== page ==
How Investors Benefit From The Bank of Nova Scotia’s Marketing Mastery

Rewards programs and massive advertising blitzes are securing The Bank Of Nova Scotia’s (TSX:BNS)(NYSE:BNS) Canadian operations.

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For most people, including investors, banking is a rather boring type of business, often associated with people in suits counting $20 bills — a sentiment that makes it harder for banks to market themselves to the average consumer. But one of Canada’s top six banks has managed to go above and beyond the competition, putting its name front and center.

I am speaking, of course, of The Bank of Nova Scotia (TSX: BNS)(NYSE: BNS) or, as its marketing department has been hard at work rebranding itself as, Scotiabank.

The Scotiabank logo seems to be just about everywhere these days and I’m not just talking about TV commercials, but in retail stores, kids’ hockey programs, at the movies, and when you watch hockey.

One bank to brand them all

If you have been seeing lots of red (and I don’t mean sobbing rage from Oilers and Jets fans) while watching hockey, no, it isn’t a coincidence as Scotiabank has secured partnership agreements with all seven Canadian teams — showcasing its logo on TV and through other promotions such as NHL team-branded credit cards and other promotion such as the towels given out over the weekend at both the Winnipeg Jets and Vancouver Canuks games. This isn’t new: NHL in Canada is prime promotional real estate, but Bank of Nova Scotia has gone above and beyond its competitors at being seen all the time.

Will that be Canadian Tire cash or Canadian Tire credit?

Here’s where things start to get interesting. Earlier this year, Canadian Tire Corporation (TSX: CTC.A) sold off 20% of its financial services division to Bank of Nova Scotia for $500 million. In the deal, Canadian Tire gets a $2.25 billion safety cushion in available credit financing but, more importantly, it gets cross-promotional opportunities.

We’ve already seen the first wave of what was the expansion of Canadian Tire Money from paper to plastic through a new Bank of Nova Scotia MasterCard. The hope is that customers will be more willing to use a credit card offered by the one bank to rack up more rewards.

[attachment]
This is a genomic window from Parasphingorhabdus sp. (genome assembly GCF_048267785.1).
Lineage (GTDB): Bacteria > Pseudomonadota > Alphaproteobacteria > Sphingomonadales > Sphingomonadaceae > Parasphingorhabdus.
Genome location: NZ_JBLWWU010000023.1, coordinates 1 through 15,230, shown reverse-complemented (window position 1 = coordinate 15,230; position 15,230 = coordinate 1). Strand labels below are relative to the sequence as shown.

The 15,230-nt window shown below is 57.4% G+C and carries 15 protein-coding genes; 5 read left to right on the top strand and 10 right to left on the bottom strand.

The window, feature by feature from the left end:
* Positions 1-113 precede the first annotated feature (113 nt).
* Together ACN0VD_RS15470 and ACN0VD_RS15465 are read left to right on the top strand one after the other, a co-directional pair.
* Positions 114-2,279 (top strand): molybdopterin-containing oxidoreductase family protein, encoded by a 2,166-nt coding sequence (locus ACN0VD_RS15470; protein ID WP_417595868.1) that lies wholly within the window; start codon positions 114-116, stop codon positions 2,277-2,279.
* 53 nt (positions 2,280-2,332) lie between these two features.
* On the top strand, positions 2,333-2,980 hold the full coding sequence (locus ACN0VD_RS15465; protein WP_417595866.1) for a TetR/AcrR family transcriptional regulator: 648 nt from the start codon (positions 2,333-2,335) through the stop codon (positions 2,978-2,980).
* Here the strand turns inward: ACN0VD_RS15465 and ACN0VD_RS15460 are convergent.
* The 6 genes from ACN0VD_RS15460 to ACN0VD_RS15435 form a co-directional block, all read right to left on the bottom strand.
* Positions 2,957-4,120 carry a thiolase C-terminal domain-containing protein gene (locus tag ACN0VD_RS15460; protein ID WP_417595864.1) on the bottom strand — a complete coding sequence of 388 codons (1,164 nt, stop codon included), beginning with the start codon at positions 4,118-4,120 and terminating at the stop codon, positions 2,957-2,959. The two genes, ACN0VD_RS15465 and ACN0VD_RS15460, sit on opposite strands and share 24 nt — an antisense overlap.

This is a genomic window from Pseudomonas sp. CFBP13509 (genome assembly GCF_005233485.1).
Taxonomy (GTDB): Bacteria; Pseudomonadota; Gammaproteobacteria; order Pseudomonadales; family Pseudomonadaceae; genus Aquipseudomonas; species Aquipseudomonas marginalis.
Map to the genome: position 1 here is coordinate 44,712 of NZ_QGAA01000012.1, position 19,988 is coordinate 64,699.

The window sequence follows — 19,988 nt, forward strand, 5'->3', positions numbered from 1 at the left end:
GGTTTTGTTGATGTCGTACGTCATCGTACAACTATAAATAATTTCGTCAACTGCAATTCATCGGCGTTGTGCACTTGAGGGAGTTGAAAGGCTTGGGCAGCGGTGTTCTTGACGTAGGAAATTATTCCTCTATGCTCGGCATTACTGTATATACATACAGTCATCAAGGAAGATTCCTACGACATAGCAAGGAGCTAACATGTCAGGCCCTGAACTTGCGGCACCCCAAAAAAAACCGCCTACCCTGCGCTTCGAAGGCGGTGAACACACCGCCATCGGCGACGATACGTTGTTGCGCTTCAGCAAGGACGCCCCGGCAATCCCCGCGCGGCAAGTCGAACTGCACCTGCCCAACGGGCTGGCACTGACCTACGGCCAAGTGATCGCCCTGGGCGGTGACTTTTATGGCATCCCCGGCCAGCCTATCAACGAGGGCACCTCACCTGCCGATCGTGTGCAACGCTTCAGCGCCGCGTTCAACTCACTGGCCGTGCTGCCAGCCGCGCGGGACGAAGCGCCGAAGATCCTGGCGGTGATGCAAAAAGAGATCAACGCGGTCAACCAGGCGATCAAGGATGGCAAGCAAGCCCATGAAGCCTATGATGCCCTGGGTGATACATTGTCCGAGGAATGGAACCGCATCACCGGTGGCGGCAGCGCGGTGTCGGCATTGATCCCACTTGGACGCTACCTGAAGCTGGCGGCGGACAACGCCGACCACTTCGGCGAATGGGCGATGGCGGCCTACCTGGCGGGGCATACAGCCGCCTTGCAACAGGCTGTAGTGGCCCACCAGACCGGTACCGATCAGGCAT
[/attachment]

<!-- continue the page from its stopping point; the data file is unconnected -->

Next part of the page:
Let’s all go to the lobby and get ourselves some credit

This isn’t the first or the last time that Bank of Nova Scotia has created this type of loyalty rewards credit card program. Long before the Canadian Tire program there was the gamble the bank took with Cineplex Odeon Corporation (TSX: CGX) to create the SCENE loyalty program and credit card.

But it wasn’t just a loyalty program that was created but an alternative advertising blitz, with such things as Scotiabank commercials playing before the movie starts to rebranding several Cineplex locations as a Scotiabank Theater. A trend that began in cities such as Vancouver and Toronto has begun to creep into smaller locations such as St. Johns, Saskatoon, and Halifax.

Back to the rewards program, though, this is where the cross-promotion begins to morph into an interconnected entity. Now people can get a Scotiabank SCENE Visa go to a Cineplex theatre and redeem their points at Sportscheck.

It is this type of interconnectedness that is setting Bank of Nova Scotia above its rivals and consumers with no prior association with the bank are reacting positively to the programs. This is important for a bank that is moving to have half of its revenues come from outside the country.

This strategy here at home helps the bank backstop itself in its forays overseas — especially now as its Caribbean operations are floundering and many emerging markets have begun to stagnate, even before the market crash happened earlier this month.

This article represents the opinion of the writer, who may disagree with the “official” recommendation position of a Motley Fool premium service or advisor. We’re Motley! Questioning an investing thesis — even one of our own — helps us all think critically about investing and make decisions that help us become smarter, happier, and richer, so we sometimes publish articles that may not be in line with recommendations, rankings or other content.

Fool contributor Cameron Conway has no position in any stocks mentioned.

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